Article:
# [Haskell-beginners] Is my understanding of ">>=" correct?

Bob Ippolito bob at redivi.com
Tue Feb 19 21:15:54 CET 2013

```On Tue, Feb 19, 2013 at 11:13 AM, Martin Drautzburg <
Martin.Drautzburg at web.de> wrote:

> Hello all,
>
> It took me quite some time to understand >>=. What confused me, was that
> the
> second operand is a function, not just a Monad. I believe I am beginning to
> see the light.
>
> First there is no way to sequence operations by just writing one after the
> other. However we can chain operations by passing the output of one
> operation
> to the next. But this does not not allow capturing the intermediate
> results.
> With >>= the output of one operation gets magically bound to the parameter
> of
> the function and remains in scope all the way through.
>

Well, sequencing actions is a special case of chaining actions where you
simply ignore the result of the previous action. This is the >> operator.
It is defined as follows:

m >> k = m >>= \_ -> k

There is no magic involved, just functions and lexically scoped variables.

I was confused by the signature m a -> (a -> mb) -> mb because it looks like
> there is (as second parameter) a function which returns a Monad. But I
> doubt I
> ever saw such a function, in the sense that it does something intelligent.
> It
> is typically a function that does not do a whole lot with its parameter,
> but
> just returns another Monad, such that its parameter is bound to the result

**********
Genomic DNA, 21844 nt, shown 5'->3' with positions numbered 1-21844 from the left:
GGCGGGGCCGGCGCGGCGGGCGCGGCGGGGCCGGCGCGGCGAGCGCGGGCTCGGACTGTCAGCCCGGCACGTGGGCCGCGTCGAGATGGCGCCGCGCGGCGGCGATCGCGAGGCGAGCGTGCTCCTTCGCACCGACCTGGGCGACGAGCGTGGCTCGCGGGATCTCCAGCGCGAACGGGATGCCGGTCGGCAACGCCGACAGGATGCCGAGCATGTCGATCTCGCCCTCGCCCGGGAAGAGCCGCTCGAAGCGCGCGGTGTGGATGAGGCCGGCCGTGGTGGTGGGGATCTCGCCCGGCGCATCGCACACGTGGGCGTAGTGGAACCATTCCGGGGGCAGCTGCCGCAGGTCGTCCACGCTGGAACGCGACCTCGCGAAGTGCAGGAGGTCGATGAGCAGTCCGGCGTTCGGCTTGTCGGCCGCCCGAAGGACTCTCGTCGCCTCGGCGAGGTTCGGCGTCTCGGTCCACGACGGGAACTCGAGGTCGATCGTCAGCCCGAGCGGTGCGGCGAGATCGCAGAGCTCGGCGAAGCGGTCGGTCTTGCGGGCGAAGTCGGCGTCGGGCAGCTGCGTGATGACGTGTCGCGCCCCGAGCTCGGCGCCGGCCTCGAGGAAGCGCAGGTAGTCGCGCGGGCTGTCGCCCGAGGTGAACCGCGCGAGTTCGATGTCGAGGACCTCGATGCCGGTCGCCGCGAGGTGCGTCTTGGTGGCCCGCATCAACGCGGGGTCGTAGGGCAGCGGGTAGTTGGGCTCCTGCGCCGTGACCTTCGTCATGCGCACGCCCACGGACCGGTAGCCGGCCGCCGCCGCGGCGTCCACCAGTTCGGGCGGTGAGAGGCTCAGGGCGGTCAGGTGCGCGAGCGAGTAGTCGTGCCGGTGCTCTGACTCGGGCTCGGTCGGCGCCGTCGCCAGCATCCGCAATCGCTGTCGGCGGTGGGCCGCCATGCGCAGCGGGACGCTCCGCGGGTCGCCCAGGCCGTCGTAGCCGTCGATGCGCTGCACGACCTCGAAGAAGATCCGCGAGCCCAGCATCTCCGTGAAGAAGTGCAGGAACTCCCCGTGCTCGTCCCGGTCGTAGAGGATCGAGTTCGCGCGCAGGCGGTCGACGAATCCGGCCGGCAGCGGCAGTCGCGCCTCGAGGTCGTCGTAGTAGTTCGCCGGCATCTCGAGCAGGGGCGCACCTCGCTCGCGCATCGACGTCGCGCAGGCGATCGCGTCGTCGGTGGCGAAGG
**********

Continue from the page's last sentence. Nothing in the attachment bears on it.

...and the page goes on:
> of
> the previous expression.
>

I think it's important to note that the signature is a -> (a -> m b) -> m
b. The space is significant. 'm' is a separate type variable from 'a' or
'b'.

> But it could be done:
>
> do
>
> If I want to see the function of the >>= signature I have to read the do
> block
> right->left (following the arrow) and then diagonally to the lower right.
> The
> diagonal steps reveal the function. In the above example we have
>
>
> but many times I just see
>
> do
>
> and the function does not do anything intelligent but just binds x and
> enforces the sequence of operations.
>
>

It's not really possible to translate the above example into valid code
because a do block must end with an expression. Let's say you were to
change it to the following valid syntax:

do
x <- firstAction
y <- secondAction x
return (x, y)

The de-sugaring of that do block would look like this (newlines added to
show function scope):

firstAction >>= \x ->
secondAction x >>= \y ->
return (x, y)

A concrete example:

do
x <- getLine
y <- print x
return (x, y)

h> getLine >>= \x -> print x >>= \y -> return (x, y)
Hello!
"Hello!"
("Hello!",())

do blocks are just syntax sugar, they don't do anything you couldn't easily
do with 'let ... in', '>>=' and '->'. They just make it a lot easier to
read in some cases. Other cases it's a wash, such as in this example where
we don't want to capture any intermediate results:

do
x <- getLine
print x

is equivalent to:

getLine >>= print

-bob
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